are many strategies to support struggling writers. With an inclusion
classroom, I quickly became familiar with many of them: Graphic organizers,
scribing ideas, enlarged lines, recording students as they voice their ideas
and allowing them to transcribe later, pencil grips, sentence
starters/prompts…etc. In my first year of teaching, I used every
strategy I could come up with to try and support my students. Although
I saw improvements after implementing these strategies, something was still missing.
I couldn’t put my finger on it, but it was beyond supporting executive
functioning, expressive language and fine motor skills. I used author
studies, examined rich texts to identify elements of great writing, and
immersed my students in robust vocabulary. Still, something didn’t feel right. What was it that was getting in their
winter break of that year, I asked my students to open their journals and
write about their vacation. Many
of my students eagerly picked up their pencils and started drawing scenes from
their week off. I watched as
students wrote about their weekend in New York City, a family cruise, a trip to
Disney, or visiting with grandma and grandpa. I came across some blank journals as well. When I checked in with those students, most said
that they hadn’t done anything over their vacation, or they couldn’t remember
what they had done. I found this
hard to believe, but tried a few prompting questions that might spark a memory. Some of these students recalled an event or two, but with little detail.
Two others finally said that spent their vacation in their home while their parents worked.
One of those students highlighted an experience with a “large beetle” in
the kitchen, but they didn’t want to write about it because “it was gross!” (AGREED!)
is when the light bulb appeared above my head. MY STUDENTS CANNOT REMEMBER, OR SIMPLY DO NOT HAVE
EXPERIENCES TO DRAW FROM TO BE ABLE TO WRITE!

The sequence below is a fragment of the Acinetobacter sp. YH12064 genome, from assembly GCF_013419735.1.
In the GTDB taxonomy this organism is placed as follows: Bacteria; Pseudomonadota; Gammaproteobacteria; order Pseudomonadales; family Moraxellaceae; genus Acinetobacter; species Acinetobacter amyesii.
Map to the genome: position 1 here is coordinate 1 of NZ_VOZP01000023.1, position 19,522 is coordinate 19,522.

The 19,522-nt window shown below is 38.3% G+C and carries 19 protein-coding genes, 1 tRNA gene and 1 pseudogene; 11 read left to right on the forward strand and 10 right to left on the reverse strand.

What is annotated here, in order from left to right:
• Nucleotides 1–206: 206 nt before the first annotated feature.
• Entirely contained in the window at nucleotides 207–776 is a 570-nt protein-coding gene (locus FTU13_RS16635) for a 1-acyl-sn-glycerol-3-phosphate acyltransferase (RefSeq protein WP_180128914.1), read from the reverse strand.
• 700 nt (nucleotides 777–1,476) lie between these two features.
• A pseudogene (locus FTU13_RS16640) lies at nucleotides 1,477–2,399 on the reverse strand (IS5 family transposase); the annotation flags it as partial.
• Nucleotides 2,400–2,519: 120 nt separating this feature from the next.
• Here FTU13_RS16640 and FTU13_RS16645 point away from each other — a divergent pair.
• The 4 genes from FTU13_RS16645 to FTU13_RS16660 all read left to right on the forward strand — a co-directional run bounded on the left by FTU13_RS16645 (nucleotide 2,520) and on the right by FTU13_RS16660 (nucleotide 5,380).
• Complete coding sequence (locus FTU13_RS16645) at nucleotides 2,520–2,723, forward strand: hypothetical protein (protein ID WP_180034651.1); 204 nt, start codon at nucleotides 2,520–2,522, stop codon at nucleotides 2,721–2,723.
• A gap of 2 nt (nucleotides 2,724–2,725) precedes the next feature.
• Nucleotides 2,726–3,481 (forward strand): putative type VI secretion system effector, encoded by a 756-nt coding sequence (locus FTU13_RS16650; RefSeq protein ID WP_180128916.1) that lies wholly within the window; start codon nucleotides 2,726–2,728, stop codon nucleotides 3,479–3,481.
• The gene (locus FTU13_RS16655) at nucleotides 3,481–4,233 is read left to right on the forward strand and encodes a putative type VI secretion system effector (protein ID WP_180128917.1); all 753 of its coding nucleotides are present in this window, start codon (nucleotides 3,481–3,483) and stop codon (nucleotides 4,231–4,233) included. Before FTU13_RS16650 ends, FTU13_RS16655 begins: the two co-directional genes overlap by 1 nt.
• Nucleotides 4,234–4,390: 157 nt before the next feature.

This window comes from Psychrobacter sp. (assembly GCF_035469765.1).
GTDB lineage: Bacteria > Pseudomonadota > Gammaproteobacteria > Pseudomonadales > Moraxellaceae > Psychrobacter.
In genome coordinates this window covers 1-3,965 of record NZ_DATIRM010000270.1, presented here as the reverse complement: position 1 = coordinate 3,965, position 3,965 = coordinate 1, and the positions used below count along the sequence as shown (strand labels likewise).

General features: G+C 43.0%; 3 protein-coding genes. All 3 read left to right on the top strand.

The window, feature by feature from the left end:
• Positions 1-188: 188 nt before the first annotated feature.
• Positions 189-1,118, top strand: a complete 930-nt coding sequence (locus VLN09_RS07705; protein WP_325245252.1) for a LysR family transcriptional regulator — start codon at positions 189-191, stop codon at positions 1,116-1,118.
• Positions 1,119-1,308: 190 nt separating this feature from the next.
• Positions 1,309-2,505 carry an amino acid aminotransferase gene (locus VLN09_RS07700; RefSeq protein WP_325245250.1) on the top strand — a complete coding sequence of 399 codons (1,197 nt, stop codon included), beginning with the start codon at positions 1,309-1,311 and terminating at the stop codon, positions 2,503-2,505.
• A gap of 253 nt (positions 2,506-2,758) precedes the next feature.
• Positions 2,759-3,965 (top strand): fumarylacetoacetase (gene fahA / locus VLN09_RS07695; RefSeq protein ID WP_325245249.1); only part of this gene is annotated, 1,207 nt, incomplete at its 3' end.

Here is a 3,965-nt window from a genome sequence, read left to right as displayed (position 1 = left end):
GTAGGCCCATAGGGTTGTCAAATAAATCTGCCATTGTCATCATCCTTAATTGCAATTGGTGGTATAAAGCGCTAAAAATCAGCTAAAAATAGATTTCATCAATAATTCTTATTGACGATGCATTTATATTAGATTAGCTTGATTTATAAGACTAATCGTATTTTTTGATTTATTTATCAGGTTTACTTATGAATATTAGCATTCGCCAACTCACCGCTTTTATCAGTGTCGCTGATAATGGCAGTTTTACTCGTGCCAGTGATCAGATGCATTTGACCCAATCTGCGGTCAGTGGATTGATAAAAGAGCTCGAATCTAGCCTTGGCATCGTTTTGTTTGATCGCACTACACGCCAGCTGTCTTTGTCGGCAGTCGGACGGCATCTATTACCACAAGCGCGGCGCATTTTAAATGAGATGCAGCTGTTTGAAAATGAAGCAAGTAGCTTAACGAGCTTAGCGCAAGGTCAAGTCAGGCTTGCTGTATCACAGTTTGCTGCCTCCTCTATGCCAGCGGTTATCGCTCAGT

my ah-ha moment, but now what? How
could I provide my students with experiences to help them become better
writers? I couldn’t very well take
them on field trips every time I wanted to teach writing! To better know my options,
I sought out some professional development opportunities that summer. In my search, I found
a great program called Writer’s Express. It was exactly what I was looking for
and most importantly, it was doable!
Writer’s Express encouraged me to create short activities based on a
skill I was looking to teach. For
example, if I wanted students to learn how to incorporate details that utilize
the senses, I should give them an experience that would encourage those kinds
of details (e.g. eating popcorn, standing in the rain, lying in the grass,
using finger paint…etc.) I was a
sponge, absorbing all of the ideas and getting excited for the possibilities!
I don’t think I need to tell you that the results were amazing! (Otherwise, why
would I be sharing it with you!) I have continued to use experienced-based
writing, and am constantly impressed by the quality of writing my first graders
demonstrate. I have found so many
benefits to this format, but those that top my list are:
luck with your experienced-based writing and thanks for stopping by!